Gypsy Moth Biology

The gypsy moth's life-cycle stages are best managed in specific ways. You may come across eggs, caterpillars, cocoons or adult insects and want to identify whether they are gypsy moths by using the following information.

Gypsy Moth Life Cycle


Eggs are laid in, on or inside trees — or on any solid object found under a tree such as lawn furniture, toys, vehicles or piles of wood or lumber. Egg masses can be transported over long distances when the materials the eggs were laid on are moved. Infestations can then spread slowly, when spring breezes blow young larvae across a few kilometers at a time.

The adult female gypsy moth lays eggs in masses in August and September. She covers the eggs with buff-coloured hairs, making the egg masses look like small pieces of cloth. The eggs hatch in the spring.

Look for the buff-coloured, spongy egg masses on the sheltered portions and crevices of items that are under or near trees. This includes all:

  • Outdoor equipment
  • Outdoor furniture
  • Outdoor toys and playground equipment
  • Fences
  • Tree trunks
  • Wood and lumber piles
  • Garden sheds and other gardening equipment
  • Recreational vehicles (RVs, boats, trailers)
  • Any other object that was stationary in the area during the months of July through August when the adults are reproducing

Eggs can be moved easily from one place to another. Examine your belongings before moving them to ensure no gypsy moth eggs are present.

  gypsy moth egg mass
The white, female gypsy moth laying eggs
on the bark of a hardwood tree.
  Egg Mass

Caterpillars (Larvae)

Tiny larvae, or caterpillars, hatch from eggs between early and mid April. The caterpillars are responsible for the damage to trees and plants during a gypsy moth infestation.

There are more than 300 known hosts of the North American strain of the European gypsy moth.

Most Common Gypsy Moth Host Trees

Native trees


Introduced trees


Some cedars
Some true firs
Trembling aspen




The newly hatched, small, hairy caterpillars move up host plants to eat the newly emerged leaves. At this stage some can be blown by wind to new locations. Their light bodies can travel several kilometers when the wind catches the small threads of silk they make using glands in their heads. This spring "ballooning" is one of the key ways that a gypsy moth infestation can spread to new areas.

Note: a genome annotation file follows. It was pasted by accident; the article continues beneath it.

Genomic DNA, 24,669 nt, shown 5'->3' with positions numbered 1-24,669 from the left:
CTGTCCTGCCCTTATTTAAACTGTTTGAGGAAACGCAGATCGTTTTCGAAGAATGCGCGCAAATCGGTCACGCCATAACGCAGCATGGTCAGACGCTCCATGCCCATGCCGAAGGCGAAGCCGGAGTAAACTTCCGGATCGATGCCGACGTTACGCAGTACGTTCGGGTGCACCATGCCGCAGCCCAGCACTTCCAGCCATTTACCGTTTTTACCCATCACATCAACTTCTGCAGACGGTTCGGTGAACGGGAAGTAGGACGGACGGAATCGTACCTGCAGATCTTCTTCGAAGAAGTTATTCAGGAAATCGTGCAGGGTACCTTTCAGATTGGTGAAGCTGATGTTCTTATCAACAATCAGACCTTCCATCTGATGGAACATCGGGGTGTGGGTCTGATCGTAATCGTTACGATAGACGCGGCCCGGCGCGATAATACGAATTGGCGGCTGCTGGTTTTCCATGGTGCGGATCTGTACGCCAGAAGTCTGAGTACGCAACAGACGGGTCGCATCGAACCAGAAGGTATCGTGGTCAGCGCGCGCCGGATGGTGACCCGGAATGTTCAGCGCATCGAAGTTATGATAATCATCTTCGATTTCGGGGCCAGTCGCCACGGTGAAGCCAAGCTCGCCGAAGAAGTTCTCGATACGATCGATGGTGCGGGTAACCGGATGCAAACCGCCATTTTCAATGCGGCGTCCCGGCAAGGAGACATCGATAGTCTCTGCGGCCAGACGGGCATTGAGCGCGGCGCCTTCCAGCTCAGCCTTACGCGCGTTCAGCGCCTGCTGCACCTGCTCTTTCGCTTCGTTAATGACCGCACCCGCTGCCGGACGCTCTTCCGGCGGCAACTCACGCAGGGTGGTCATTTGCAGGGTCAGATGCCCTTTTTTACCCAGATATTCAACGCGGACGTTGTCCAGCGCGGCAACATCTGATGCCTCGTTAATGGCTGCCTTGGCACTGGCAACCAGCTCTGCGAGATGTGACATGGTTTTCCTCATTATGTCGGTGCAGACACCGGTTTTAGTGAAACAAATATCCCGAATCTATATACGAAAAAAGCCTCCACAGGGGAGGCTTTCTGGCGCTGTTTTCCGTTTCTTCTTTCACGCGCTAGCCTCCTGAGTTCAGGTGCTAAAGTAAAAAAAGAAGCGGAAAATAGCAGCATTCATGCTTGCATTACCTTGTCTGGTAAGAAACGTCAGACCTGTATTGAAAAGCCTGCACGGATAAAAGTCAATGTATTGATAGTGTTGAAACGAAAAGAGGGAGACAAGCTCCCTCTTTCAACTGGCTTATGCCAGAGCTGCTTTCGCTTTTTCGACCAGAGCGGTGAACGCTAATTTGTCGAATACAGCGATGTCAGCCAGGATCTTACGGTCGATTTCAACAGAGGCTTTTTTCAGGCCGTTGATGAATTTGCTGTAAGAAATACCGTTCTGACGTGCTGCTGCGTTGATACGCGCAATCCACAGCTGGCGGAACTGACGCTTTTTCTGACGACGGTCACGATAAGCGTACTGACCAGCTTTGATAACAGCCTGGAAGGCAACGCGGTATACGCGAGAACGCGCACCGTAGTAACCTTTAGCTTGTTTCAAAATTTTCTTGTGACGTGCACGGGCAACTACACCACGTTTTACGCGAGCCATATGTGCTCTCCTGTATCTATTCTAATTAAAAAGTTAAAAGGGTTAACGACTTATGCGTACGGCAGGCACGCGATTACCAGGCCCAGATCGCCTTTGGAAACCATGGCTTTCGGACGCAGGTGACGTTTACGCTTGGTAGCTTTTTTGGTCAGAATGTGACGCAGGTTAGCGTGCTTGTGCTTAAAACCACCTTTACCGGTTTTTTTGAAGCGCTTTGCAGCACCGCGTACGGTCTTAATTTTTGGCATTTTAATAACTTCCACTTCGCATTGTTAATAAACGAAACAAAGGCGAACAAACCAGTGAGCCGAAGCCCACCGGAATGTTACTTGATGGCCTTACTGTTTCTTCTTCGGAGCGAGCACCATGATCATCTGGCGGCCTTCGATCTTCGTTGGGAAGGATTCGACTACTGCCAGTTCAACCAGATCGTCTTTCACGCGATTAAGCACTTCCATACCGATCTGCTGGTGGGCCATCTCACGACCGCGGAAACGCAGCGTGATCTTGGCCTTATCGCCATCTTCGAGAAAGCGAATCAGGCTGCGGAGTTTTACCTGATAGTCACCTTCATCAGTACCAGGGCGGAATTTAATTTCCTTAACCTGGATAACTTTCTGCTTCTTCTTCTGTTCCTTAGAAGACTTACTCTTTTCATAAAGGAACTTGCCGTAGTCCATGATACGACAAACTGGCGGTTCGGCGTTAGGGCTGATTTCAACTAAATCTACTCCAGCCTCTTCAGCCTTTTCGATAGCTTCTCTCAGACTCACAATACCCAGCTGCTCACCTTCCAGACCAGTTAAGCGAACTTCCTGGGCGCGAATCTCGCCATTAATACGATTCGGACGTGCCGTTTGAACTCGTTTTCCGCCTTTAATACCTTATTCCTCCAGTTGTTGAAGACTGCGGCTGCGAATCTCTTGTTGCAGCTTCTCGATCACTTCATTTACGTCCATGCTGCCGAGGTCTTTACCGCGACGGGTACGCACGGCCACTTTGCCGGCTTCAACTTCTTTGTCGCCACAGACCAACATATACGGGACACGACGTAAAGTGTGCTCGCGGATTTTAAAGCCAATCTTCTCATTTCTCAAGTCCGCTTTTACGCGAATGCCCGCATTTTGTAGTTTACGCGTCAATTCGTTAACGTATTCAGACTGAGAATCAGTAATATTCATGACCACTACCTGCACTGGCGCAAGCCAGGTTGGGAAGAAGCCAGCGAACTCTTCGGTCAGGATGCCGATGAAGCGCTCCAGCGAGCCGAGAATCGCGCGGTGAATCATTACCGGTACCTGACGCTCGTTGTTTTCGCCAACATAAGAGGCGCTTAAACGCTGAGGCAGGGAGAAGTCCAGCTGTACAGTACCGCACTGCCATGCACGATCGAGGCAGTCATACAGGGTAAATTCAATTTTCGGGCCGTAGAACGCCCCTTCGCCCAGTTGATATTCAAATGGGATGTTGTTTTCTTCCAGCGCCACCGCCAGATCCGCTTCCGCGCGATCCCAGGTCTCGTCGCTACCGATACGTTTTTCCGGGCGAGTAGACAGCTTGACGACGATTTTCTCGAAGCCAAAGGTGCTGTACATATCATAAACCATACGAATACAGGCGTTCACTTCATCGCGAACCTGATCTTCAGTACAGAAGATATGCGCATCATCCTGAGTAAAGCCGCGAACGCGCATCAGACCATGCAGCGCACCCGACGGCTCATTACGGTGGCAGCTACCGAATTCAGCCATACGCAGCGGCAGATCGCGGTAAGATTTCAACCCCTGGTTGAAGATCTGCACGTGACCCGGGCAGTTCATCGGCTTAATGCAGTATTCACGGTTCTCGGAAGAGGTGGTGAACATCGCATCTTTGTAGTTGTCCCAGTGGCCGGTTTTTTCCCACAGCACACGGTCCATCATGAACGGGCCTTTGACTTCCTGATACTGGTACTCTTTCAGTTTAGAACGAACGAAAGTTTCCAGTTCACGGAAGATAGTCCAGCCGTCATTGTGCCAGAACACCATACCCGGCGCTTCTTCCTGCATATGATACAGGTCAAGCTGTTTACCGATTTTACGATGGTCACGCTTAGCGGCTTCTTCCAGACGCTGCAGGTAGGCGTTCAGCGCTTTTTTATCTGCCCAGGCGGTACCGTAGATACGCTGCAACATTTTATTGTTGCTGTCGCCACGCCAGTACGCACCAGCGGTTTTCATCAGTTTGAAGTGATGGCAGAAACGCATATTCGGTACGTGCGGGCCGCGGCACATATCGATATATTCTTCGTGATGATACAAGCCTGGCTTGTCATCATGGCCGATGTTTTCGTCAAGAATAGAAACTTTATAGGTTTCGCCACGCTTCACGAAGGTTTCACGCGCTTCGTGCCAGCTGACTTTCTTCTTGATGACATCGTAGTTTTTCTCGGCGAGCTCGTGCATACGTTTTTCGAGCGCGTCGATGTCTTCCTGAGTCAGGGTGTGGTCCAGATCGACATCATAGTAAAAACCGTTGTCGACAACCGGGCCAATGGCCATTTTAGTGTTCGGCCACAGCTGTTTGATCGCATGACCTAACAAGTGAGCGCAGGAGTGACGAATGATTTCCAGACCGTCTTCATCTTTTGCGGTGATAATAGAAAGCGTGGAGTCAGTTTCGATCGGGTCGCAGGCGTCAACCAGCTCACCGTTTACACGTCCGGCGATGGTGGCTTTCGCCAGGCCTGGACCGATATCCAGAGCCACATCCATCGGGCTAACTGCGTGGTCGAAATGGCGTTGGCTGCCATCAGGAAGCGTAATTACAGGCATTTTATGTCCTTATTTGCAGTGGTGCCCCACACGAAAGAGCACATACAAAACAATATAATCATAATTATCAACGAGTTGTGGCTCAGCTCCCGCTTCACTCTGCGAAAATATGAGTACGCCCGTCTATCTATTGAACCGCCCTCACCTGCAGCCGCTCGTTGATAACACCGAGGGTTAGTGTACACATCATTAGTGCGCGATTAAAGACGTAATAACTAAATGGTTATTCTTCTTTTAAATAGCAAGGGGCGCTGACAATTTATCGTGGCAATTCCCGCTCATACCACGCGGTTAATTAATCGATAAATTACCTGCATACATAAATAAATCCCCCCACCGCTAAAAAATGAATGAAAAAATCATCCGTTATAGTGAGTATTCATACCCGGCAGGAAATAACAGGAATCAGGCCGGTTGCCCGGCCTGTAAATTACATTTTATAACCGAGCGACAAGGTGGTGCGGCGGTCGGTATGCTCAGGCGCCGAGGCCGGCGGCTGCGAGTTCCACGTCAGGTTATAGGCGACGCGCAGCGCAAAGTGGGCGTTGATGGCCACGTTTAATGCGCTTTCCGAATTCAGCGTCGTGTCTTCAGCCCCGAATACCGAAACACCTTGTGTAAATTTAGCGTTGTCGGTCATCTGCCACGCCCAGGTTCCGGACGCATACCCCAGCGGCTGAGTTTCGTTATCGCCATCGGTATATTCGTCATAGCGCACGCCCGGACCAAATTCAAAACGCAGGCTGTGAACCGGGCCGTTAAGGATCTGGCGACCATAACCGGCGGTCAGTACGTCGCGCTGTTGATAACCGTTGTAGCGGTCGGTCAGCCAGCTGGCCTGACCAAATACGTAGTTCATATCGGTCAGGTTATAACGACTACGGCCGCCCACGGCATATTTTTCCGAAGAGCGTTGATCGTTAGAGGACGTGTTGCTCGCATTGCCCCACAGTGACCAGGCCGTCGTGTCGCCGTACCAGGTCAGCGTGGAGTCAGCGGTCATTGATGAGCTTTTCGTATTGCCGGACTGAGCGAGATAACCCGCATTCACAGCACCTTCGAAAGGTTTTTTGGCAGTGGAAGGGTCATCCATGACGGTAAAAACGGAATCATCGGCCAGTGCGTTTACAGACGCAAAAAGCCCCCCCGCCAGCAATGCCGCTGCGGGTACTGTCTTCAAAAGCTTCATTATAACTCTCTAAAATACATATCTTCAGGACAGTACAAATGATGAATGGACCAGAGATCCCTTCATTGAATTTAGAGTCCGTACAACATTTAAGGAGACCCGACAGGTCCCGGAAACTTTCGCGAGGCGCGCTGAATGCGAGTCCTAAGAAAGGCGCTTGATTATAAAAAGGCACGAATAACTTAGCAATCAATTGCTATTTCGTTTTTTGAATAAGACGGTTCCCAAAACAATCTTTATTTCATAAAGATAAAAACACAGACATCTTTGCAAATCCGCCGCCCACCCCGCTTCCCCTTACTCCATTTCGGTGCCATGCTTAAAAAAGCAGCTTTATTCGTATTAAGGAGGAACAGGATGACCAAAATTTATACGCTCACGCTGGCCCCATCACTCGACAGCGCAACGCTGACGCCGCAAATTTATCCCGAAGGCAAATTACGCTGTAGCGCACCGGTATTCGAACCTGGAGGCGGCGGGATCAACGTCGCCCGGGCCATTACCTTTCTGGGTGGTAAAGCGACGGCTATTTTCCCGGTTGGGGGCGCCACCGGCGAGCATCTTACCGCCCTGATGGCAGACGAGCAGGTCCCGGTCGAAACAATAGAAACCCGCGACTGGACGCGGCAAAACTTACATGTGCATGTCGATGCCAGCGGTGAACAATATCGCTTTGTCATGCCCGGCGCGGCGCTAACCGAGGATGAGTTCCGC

Gypsy moth caterpillars grow and change over a couple of months. They reveal a new look each time they shed their skin. By early July, they are fully grown and ready to pupate (transform to an adult within a cocoon).

While younger larvae feed mostly at night, older larvae feed day and night. A single caterpillar can eat up to 1,000 square centimetres of foliage in its lifetime, the equivalent of 15 oak leaves.

Mature caterpillars are about six to seven centimetres long, darkly coloured, and quite hairy. Each has a double row of tubercles (bumps) along its back. They usually have five pairs of blue and six pairs of red tubercles, but sometimes all tubercles are either black or blue.

Many people are allergic to gypsy moth caterpillars' hairs, developing skin rashes or respiratory problems when exposed.

Newly hatched caterpillars.   A younger caterpillar. Note the
hairy body and the coloured
spots on its back.


An older caterpillar. Note that the coloured spots on its back are
more obvious. Also note the distinctive markings on the head.

Cocoons & Pupae

Feeding is usually completed by late June or early July. Most larvae then move to sheltered locations such as bark crevices. There, within cocoons, they transform into adult moths — a process called pupating. Pupating takes about 10 days for a female and 13 days for a male. All caterpillars in a population pupate within a month, usually during July.

The pupae are dark reddish-brown, usually with a few yellowish hairs. Female pupae are much larger than male.

An empty cocoon. Note cast-off caterpillar skin to the right of the cocoon.


Moths — the adult stage in the gypsy moth life cycle — start emerging from their cocoons in late July. This emergence can continue into late August in south-coastal B.C.

Adult gypsy moths do not eat. They live only about a week — long enough to mate and for the females to lay their eggs.

Male gypsy moths are brown. They have a small body and are strong fliers. Female gypsy moths are white with black markings on their wings. They are much larger than males and do not fly.

Females attract mates using chemicals called pheromones. After mating, the female lays her eggs before she dies. Her eggs will hatch the following spring. Egg-laying is usually complete by early September.

Adult male gypsy moth.
Note the feathered antenna.
  Adult female gypsy moth.